Iran nuclear talks enter the decisive, dangerous endgame Thursday with a marathon final round of hardball negotiations potentially going all the way to the July 20 finish line.
The deal being sought by Iran and the five permanent members of the UN security council plus Germany would finally ease fears of Tehran getting nuclear weapons — and silence talk of war for good.
With insurgents overrunning large parts of Iraq and Syria in chaos after years of civil war, this could help Tehran and the West normalise relations at an explosive time in the Middle East.
But failure could return both sides to the path of confrontation and even war, with neither Israel nor Washington ruling out military action.
"In this troubled world, the chance does not often arise to reach an agreement peacefully that will meet the essential and publicly expressed needs of all sides, make the world safer, ease regional tensions and enable greater prosperity," US secretary of state John Kerry said this week.
"We have such an opportunity, and a historic breakthrough is possible. It's a matter of political will and proving intentions, not of capacity. It's a matter of choices. Let us all choose wisely," Kerry wrote in the Washington Post.
"In the next three weeks, we have a unique opportunity to make history," Iranian foreign minister Mohammad Javad Zarif said in a video message released ahead of the talks.
"To forge a comprehensive agreement over Iran's nuclear energy programme and to end an unnecessary crisis that has distracted us from addressing together our common challenges, such as the horrifying events of the past few weeks in Iraq."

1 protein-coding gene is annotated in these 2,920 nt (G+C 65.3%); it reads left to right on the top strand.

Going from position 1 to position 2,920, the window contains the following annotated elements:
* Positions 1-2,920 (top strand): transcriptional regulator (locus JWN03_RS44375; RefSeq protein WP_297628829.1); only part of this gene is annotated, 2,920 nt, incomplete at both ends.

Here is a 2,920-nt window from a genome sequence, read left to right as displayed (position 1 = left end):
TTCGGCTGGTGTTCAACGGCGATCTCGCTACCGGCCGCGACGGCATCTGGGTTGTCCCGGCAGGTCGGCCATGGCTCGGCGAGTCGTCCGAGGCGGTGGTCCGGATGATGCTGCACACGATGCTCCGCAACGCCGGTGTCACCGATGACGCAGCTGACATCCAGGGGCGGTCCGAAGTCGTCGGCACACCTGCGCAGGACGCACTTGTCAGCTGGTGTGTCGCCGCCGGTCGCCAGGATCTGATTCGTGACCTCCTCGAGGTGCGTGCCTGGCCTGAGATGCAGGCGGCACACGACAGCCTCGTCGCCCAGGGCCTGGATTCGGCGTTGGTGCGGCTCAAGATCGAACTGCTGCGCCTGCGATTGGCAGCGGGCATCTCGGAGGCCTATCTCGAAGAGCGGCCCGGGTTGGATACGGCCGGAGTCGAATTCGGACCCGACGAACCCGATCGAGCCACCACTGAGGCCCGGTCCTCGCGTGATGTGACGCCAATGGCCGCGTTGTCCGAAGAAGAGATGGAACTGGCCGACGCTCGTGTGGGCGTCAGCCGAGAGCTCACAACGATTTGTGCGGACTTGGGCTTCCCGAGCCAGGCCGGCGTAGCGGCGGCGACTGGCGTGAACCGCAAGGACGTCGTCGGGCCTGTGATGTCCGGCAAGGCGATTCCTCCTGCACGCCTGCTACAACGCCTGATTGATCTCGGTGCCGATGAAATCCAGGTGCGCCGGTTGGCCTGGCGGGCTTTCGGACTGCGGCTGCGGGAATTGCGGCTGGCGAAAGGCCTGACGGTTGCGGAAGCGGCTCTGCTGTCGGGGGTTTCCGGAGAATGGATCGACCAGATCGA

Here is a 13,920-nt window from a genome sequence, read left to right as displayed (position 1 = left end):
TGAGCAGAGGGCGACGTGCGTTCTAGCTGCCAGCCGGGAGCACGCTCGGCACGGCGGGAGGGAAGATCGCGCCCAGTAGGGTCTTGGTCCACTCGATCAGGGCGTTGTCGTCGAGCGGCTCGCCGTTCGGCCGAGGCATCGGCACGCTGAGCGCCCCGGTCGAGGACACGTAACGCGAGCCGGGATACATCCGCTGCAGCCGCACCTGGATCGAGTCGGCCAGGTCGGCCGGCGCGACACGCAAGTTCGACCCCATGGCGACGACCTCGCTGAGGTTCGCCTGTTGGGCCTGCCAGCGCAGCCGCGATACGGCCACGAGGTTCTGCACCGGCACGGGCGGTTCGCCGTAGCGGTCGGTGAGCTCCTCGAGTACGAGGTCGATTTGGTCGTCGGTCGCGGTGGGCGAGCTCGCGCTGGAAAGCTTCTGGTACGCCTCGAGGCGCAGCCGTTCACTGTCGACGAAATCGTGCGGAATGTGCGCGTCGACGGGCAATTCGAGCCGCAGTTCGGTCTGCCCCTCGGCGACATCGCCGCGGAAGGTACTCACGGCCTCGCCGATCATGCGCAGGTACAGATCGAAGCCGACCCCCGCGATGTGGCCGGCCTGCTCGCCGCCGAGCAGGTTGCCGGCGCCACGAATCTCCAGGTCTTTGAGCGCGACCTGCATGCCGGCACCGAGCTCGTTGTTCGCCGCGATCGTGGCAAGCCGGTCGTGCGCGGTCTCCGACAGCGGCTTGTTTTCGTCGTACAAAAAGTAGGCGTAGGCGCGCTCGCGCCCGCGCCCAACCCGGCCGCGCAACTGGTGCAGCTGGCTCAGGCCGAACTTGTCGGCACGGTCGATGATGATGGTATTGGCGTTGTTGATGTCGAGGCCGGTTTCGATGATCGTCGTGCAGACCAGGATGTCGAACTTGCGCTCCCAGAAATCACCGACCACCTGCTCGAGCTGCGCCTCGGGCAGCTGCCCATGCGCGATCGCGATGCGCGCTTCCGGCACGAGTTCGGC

After five rounds of talks in Vienna seeking to secure a deal by July 20 — when an interim deal struck in November expires — the differences appear considerable, however.
The last meeting from June 16-20 saw both sides begin drafting the accord, but haggling over language concerning the thorniest problems was put off until later.
The United States, Russia, China, Britain, France and Germany want Iran to reduce drastically in scope its nuclear activities in order to render any Iranian drive to assemble a weapon all but impossible.
This would include in particular Iran slashing its capacities to enrich uranium, a process producing nuclear fuel but also at high purities the core of a nuclear weapon.
French foreign minister Laurent Fabius said last month Iran has to slash the number of centrifuge enrichment machines to several hundred from almost 20,000 at present.
But Iran rejects this, saying it even needs to expand the number of centrifuges to fuel a fleet of nuclear power plants — facilities that it is however years if not decades away from having.
Demands that Iran's programme be "radically curbed" rest on a "gross misrepresentation of the steps, time and dangers of a dash for the bomb", Zarif said.
Writing in French daily Le Monde, Zarif said Iran "will not abandon or make a mockery of our technological advances or our scientists."
In theory, the July 20 deadline could be extended by up to six months, and many analysts believe that such a move is already being discussed.
But US President Barack Obama, facing midterm elections in November and Republican accusations of weakness, is wary of doing anything that could be construed as simply giving Iran more time to get closer to having the bomb.
This is the long-standing accusation of Israel, the Middle East's sole if undeclared nuclear-armed state.
But Kelsey Davenport from the Arms Control Association believes that Washington should not shy away from pushing back the deadline if necessary and if Iran is "negotiating in good faith".
"The alternative to no deal is far worse for the international community — a constrained, unlimited Iranian nuclear programme," she told AFP.